Mi­gra­tion tests Swe­den’s ‘hu­man­i­tar­ian su­per­power’ im­age

Kuwait Times - - INTERNATIONAL -

STOCK­HOLM: Over­whelmed by a mas­sive in­flux of mi­grants, Swe­den is ap­proach­ing its fis­cal and emo­tional limit and this “hu­man­i­tar­ian su­per­power” is now be­ing forced to hit the brakes. The Scan­di­na­vian king­dom, in which one in ev­ery five res­i­dents is of for­eign ori­gin, is ex­pected to re­ceive up to 360,000 new im­mi­grants in 2015 and 2016. That’s roughly the equiv­a­lent of Ger­many deal­ing with 3 mil­lion new mi­grants or 2.2 mil­lion ar­riv­ing in France. “The sit­u­a­tion is no longer ten­able.

Swe­den can no longer take refugees in the way it has be­fore,” Prime Min­is­ter Ste­fan Lofven warned this week. Ear­lier this year, Lofven was still rul­ing out the idea of set­ting a limit on mi­gra­tion. Im­mi­gra­tion Min­is­ter Mor­gan Jo­hans­son re­it­er­ated the gov­ern­ment’s line when he said: “We can­not guar­an­tee hous­ing to all refugees. If you have a roof over your head in Ger­many, then it’s prob­a­bly best for you to stay there.” In a sign of the prob­lems in­volved in deal­ing with the huge in­flux, the Mi­gra­tion Agency re­ported that it had to set up beds for 50 mi­grants at its own head­quar­ters on Thurs­day night.

Re­dis­tri­bu­tion of mi­grants

In a bid to ad­dress the ur­gency of the sit­u­a­tion and to put a lid on pub­lic spend­ing, the Min­istry of Fi­nance be­gan sug­gest­ing that de­vel­op­ment aid be cut by up to 60 per­cent in next year’s bud­get to help pay for the in­flux. Then, turn­ing to­wards the EU, Swe­den is seek­ing to re­lo­cate some of its asy­lum ap­pli­cants to other EU Coun­tries. Brus­sels un­veiled a plan in Septem­ber for the re­dis­tri­bu­tion of nearly 160,000 mi­grants and refugees from front­line states Italy and Greece. So far, only a small num­ber have been re­lo­cated. The EU plan was also to have seen 54,000 mi­grants and refugees re­lo­cated from Hun­gary. But Hun­gary, along with sev­eral other east­ern Euro­pean coun­tries, re­jected the com­pul­sory quota plan out of hand-and Swe­den is now very ea­ger to take ad­van­tage of the of­fer made to Bu­dapest for re­lo­cat­ing some of its own asy­lum seek­ers.

Fi­nally Stock­holm has said it would like to re­ceive spe­cial financial as­sis­tance from the Euro­pean Com­mis­sion. Since the 1950s, Swe­den has be­come a cov­eted des­ti­na­tion for im­mi­grants. Be­fore that, more than a mil­lion poor peas­ants and work­ers mi­grated to North Amer­ica from Swe­den be­tween 1840 and 1930. Last year the then prime min­is­ter Fredrik Re­in­feldt, a con­ser­va­tive, pre­sented the coun­try as a “hu­man­i­tar­ian su­per­power”. One year later, his party fiercely sup­ports stem­ming the flow of mi­grants.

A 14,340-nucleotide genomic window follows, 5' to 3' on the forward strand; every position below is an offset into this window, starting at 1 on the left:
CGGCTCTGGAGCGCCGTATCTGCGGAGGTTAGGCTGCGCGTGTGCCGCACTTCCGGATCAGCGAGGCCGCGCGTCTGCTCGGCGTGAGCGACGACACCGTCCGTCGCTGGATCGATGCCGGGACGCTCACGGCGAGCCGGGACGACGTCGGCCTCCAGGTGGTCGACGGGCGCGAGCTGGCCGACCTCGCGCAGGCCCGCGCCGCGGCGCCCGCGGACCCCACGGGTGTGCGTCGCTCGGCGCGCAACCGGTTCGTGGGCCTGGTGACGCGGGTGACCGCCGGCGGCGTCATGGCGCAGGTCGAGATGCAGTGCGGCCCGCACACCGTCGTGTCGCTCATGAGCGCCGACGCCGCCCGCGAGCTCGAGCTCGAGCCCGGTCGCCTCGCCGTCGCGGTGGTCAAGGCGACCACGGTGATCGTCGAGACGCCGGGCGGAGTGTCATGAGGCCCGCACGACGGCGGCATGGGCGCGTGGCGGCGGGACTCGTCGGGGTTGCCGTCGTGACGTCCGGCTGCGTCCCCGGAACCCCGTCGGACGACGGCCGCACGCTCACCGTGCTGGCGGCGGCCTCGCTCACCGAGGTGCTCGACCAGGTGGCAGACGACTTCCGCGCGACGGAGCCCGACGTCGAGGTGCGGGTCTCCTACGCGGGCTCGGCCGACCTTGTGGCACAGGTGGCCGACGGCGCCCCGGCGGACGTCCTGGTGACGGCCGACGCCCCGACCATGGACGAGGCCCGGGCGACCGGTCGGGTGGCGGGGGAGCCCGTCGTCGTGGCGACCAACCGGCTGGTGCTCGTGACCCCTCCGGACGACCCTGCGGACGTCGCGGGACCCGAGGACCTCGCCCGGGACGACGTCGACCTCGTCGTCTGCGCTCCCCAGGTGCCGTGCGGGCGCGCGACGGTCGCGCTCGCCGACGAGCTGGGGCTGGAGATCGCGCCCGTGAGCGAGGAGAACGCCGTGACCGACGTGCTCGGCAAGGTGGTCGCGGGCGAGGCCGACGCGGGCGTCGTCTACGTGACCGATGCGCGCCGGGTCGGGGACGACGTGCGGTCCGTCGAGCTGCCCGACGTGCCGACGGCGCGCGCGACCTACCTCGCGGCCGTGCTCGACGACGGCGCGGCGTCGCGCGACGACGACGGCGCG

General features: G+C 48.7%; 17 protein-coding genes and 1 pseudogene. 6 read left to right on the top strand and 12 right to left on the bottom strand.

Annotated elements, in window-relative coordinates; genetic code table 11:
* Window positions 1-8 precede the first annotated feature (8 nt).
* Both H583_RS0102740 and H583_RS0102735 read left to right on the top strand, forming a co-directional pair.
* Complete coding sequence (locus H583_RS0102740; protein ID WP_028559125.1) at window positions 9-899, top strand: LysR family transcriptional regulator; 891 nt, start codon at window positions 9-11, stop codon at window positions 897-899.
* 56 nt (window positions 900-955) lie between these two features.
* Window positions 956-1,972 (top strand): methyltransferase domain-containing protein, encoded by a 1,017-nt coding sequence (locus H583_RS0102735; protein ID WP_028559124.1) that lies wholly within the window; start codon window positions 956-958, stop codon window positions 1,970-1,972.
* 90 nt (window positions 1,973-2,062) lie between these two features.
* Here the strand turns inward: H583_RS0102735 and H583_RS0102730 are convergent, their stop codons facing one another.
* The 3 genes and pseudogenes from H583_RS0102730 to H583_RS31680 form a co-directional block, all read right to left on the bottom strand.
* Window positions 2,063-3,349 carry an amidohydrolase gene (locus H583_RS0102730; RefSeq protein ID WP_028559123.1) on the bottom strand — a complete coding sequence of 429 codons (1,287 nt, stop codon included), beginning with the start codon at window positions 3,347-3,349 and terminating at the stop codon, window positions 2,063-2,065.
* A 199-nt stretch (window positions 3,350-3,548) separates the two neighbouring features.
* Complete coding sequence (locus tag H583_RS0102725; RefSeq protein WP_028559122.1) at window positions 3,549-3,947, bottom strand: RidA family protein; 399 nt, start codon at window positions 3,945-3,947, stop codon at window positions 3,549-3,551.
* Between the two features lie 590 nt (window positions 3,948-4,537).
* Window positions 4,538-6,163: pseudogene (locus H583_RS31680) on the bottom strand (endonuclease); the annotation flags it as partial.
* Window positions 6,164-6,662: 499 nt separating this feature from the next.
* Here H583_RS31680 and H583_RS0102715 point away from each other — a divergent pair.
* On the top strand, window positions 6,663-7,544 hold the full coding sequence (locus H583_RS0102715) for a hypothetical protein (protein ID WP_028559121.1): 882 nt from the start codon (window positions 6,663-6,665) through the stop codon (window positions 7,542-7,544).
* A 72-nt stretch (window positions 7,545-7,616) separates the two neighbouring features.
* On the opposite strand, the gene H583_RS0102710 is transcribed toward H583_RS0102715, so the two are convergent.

Wel­fare state cuts

Be­cause of the wel­fare cuts made over the past 25 years, the gen­er­ous “Swedish model” is be­ing chal­lenged. Now Swe­den, with its econ­omy com­ing in at 17th per capita, ac­cord­ing to World Bank fig­ures last year, can no longer af­ford its am­bi­tions. Many of the most re­cent asy­lum seek­ers are sleep­ing on con­crete floors in dis­used ware­houses or in pris­ons.

Hos­pi­tals, schools and so­cial ser­vices are over­crowded and long­time im­mi­grants, plagued by high un­em­ploy­ment, are be­ing crammed into poor sub­urbs. “It’s nice to play good Sa­mar­i­tan, but in the sub­urbs we stand out­side of the sys­tem,” said Alex Ngabo, a com­mu­nity ac­tivist in Ten­sta, a sub­urb north of Stock­holm, where 87 per­cent of res­i­dents are from im­mi­grant fam­i­lies. Up to now, the gov­ern­ment an­nounce­ments have not had the de­sired ef­fect. More than 1,700 asy­lum ap­pli­ca­tions were filed Wed­nes­day, al­most beat­ing Swe­den’s daily record-which was set last month. Lofven ne­go­ti­ated with op­po­si­tion par­ties in Oc­to­ber to set re­stric­tions on mi­gra­tion, which would ap­ply only at the end of next year.

Polls in­di­cate that the anti-im­mi­grant Swe­den Democrats are ben­e­fit­ing most from the grow­ing ten­sions. The So­cial Democrats have lost sup­port among the poorer sec­tions of so­ci­ety, those per­ceived to be the most ex­posed to the un­prece­dented in­flux. As a former welder and trade union­ist, the prime min­is­ter knows he is lead­ing his party across a so­cial and eco­nomic tightrope. “Since the cri­sis of the 1990s, the So­cial Democrats have con­trib­uted to de­con­struct the wel­fare state when they were in power and failed to de­fend it when they were in op­po­si­tion,” said Ste­fan Jon­s­son In­sti­tute Mi­gra­tion Re­search at the Univer­sity of Linkop­ing. — AFP

ARFURT: Thou­sands hold up the glow­ing dis­plays of their mobile phones dur­ing a demon­stra­tion ini­ti­ated by the Al­ter­na­tive for Ger­many (AfD) party against what they call the un­con­trolled im­mi­gra­tion and asy­lum abuse in Er­furt. — AP

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